They needed to learn more, but they struggled to land on anything they could offer to the major factions in return. The plan they landed on was simple: go to the union boss and offer to independently frame the OPLA for the space traffic controller’s attack. Hopefully, this would marginalize and contain the OPLA, at least a little bit, while keeping the union’s hands clean and keeping the door open for a continued union-OPLA relationship — one where a weakened OPLA was subservient to the union.

At this point, the campaign had become more than a murder mystery. The players were now debating how to avoid the marines, how to exploit the major factions to their advantage, and how to escape Nylund Station. Here’s one of my players on the union boss and the way the campaign developed:

Mehmet also seemed like a very interesting figure, being just ideological enough to defy the solar government but just pragmatic enough to lead a substantive opposition. Finally unraveling the circumstances of Mendoza’s murder, and how it was practically a minor point by the end of the campaign despite it being our initial cause for action, was great.

Know the world

This sort of game necessarily involves a lot of prep. As the game master, you’re responsible for playing the world, seeing how different characters and factions respond to the PCs’ actions. To do this correctly, you’ve got to understand the situation in your game very well.

This is hard. I kept a lot of notes, including lists of major characters, a map of the station, session notes, and a timeline of events. Still, I often found myself having to slow down and flip back through my notes mid-session. Here’s what one player had to say about it:

There were some times where the story would grind to a halt as [GM] tried to find out certain details he couldn’t remember.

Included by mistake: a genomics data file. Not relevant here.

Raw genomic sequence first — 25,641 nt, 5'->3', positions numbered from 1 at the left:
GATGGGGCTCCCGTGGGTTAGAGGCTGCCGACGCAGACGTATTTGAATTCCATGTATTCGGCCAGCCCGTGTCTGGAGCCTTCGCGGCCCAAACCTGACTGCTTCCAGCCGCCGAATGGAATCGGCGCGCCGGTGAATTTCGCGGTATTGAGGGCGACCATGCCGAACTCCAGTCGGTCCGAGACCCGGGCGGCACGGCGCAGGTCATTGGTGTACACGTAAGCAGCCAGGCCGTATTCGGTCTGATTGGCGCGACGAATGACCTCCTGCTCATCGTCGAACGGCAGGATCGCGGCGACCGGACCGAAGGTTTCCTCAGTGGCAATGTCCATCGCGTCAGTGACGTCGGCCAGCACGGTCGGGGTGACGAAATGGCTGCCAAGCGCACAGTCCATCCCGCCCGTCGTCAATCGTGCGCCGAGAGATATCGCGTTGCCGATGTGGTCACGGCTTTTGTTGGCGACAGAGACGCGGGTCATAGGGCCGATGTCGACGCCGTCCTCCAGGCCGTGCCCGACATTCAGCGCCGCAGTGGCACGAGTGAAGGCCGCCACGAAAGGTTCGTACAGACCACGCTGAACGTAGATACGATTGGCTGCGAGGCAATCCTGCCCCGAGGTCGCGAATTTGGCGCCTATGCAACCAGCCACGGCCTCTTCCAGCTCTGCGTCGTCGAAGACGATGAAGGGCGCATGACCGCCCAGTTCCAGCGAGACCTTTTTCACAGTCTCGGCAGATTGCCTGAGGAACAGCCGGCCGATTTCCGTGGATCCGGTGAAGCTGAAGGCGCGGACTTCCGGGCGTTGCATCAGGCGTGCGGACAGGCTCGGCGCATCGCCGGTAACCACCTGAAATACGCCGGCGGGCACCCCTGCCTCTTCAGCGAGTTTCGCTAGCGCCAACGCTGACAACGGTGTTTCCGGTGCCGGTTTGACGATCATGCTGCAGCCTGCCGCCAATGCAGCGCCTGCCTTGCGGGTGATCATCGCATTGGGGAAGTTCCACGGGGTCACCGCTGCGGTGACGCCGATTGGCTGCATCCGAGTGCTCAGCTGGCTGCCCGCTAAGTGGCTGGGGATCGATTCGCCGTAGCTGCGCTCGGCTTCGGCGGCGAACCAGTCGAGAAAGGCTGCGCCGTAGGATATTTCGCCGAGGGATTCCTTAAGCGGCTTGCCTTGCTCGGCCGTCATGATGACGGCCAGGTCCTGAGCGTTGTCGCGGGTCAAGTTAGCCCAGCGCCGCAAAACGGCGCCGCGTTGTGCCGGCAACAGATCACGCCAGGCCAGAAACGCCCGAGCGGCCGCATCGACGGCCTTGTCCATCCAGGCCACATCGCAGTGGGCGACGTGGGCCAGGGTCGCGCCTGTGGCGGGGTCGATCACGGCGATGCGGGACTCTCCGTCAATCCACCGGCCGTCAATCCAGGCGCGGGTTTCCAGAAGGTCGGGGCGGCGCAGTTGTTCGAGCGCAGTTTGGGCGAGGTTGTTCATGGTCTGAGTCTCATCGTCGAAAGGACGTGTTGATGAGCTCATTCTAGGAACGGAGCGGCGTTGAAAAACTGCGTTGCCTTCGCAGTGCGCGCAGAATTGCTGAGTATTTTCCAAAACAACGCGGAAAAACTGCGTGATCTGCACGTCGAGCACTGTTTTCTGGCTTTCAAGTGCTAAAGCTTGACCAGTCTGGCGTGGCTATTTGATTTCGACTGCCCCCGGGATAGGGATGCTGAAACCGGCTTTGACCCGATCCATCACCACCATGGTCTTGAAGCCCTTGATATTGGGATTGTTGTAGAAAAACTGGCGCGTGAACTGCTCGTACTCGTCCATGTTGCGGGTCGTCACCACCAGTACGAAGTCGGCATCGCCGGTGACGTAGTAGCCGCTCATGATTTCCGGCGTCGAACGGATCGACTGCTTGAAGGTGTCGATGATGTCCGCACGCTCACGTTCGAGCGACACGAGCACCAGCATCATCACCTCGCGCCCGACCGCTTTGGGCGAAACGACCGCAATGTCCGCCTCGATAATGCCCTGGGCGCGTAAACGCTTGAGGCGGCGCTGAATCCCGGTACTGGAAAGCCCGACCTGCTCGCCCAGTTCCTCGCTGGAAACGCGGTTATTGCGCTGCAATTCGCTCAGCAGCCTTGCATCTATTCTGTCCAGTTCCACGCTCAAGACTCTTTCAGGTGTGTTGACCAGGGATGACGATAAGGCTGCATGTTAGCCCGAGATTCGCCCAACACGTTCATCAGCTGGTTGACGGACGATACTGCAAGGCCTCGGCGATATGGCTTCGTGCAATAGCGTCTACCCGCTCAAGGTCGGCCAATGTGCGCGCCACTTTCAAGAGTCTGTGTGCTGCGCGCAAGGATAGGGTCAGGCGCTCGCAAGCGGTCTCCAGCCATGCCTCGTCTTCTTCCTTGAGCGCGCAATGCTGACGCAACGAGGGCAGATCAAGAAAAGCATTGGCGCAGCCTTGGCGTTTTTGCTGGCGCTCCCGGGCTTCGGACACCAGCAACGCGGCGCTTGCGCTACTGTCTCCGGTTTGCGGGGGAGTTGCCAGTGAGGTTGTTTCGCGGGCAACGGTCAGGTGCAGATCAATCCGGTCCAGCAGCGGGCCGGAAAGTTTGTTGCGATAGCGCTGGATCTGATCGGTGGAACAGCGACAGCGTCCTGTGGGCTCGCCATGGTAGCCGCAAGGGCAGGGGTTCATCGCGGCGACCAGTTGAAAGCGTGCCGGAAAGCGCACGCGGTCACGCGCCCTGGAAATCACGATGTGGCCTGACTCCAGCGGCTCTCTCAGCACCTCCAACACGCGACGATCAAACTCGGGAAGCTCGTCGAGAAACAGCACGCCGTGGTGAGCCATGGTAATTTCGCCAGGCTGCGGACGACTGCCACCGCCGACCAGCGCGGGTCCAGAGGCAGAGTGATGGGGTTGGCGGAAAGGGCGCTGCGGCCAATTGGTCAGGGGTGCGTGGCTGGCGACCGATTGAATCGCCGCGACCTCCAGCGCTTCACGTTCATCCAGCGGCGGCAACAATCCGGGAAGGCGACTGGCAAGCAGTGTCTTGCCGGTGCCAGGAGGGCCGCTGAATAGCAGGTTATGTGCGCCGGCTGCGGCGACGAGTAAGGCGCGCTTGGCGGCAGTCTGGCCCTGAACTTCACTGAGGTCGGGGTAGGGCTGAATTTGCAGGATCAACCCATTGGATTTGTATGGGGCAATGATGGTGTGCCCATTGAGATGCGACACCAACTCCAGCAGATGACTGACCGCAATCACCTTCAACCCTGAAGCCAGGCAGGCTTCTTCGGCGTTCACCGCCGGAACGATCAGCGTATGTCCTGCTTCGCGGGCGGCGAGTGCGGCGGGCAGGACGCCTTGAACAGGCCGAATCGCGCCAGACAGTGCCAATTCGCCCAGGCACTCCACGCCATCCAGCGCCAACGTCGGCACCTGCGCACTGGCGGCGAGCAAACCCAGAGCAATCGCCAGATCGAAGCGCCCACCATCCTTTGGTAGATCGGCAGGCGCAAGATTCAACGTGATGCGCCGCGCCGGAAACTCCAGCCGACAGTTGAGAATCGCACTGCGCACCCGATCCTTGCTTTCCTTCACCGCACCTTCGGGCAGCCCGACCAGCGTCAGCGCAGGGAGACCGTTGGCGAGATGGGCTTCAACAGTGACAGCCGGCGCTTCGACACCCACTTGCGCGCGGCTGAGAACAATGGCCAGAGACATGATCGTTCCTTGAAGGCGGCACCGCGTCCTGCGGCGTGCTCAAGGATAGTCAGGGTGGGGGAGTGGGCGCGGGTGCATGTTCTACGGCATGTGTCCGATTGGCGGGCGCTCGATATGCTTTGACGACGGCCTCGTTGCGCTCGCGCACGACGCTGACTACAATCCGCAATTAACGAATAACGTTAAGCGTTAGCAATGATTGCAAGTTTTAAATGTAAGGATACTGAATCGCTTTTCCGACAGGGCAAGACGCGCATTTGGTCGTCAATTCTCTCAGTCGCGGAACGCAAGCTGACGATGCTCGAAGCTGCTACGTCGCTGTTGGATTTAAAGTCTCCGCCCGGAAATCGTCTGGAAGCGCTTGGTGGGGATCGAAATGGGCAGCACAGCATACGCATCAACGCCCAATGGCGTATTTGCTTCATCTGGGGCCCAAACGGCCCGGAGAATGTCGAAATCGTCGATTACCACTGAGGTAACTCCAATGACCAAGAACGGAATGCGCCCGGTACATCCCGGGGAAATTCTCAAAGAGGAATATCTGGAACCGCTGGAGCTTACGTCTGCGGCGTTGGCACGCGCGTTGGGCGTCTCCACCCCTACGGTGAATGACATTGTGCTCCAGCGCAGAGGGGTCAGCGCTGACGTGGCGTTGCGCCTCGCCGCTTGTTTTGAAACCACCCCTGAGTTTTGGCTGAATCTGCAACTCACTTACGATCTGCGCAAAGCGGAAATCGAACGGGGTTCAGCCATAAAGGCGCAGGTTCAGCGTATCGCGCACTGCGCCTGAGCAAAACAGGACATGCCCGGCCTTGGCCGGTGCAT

I’ve never GM’d, I don’t know what his prep looked like or what kinda notes he had, but maybe there’s a way to streamline notes? Maybe not, again, this is something that [GM] would have to review (though if he sent me his notes I could give some advice!) Not memorizing every detail of your campaign is human, so we obv don’t expect perfection here and this didn’t like sour the campaign or anything.

Let the players outsmart you

One of the reasons I love GMing is because I enjoy seeing my players come up with their own solutions to their problems. Wild ideas, brilliant schemes, doomed plots — it’s the bread and butter of my gaming. If my players come up with a well-reasoned plan, I usually bend toward saying yes. And then I love showing them the consequences.

Toward the end of the campaign, the PCs found themselves in an OPLA safe house. They feigned that they were OPLA sent from leadership to get some answers about the space traffic controller’s office incident. The agents there were skeptical, but eventually relented and gave their alibi (they were at work at their day jobs). The PCs, in a gambit to force their hand too early, impressed upon them the necessity of swift defensive action ahead of the marines’ arrival. One thing led to another, and the militia fighters agreed to disperse the safe haven’s firearms to the station’s OPLA cells, and to carry out some unspecified operation” — the bombing of Nylund Station General Hospital.

With the clock ticking, the PCs pressed for more information and a way out of the safe house. They learned some final details about the murder — the killer was an OPLA agent whose gambling debts led her to turn coat and become a police informant. When her comrades found out, they kidnapped her and told her to make a high-profile assassination in three days, or else. She aimed for a senior police captain staying at a hotel by passenger arrivals, but broke into the wrong room, killing an innocent person — the PCs’ crewmate. The murder was a complete accident.

It took a firefight to escape the safe house, firmly severing the PCs from the OPLA. One player was injured so badly he had to go to the hospital… the very hospital in danger of being bombed. When they got there, they called their contact at the Bureau of Intelligence, and she had police sweep the hospital for OPLA agents. The bomb plot was foiled, but now the players were defenseless at the hands of the police.

The intelligence officer offered to let the PCs leave Nylund Station… but only if they gave up the location of the union boss and other important union members. It was heavily implied that things would get complicated if the PCs refused. They mulled the offer over, decided that they didn’t have much of a choice, and agreed to turn coat.

The players’ scheme — get some information about the murder out of an OPLA safe house — set off a chain of events that led them to betray the union and the militia to secure a ticket off the station. Not very heroic, but it got them what they wanted.

Say yes to their plans, then drip-feed them the consequences.

…But don’t be afraid to say no sometimes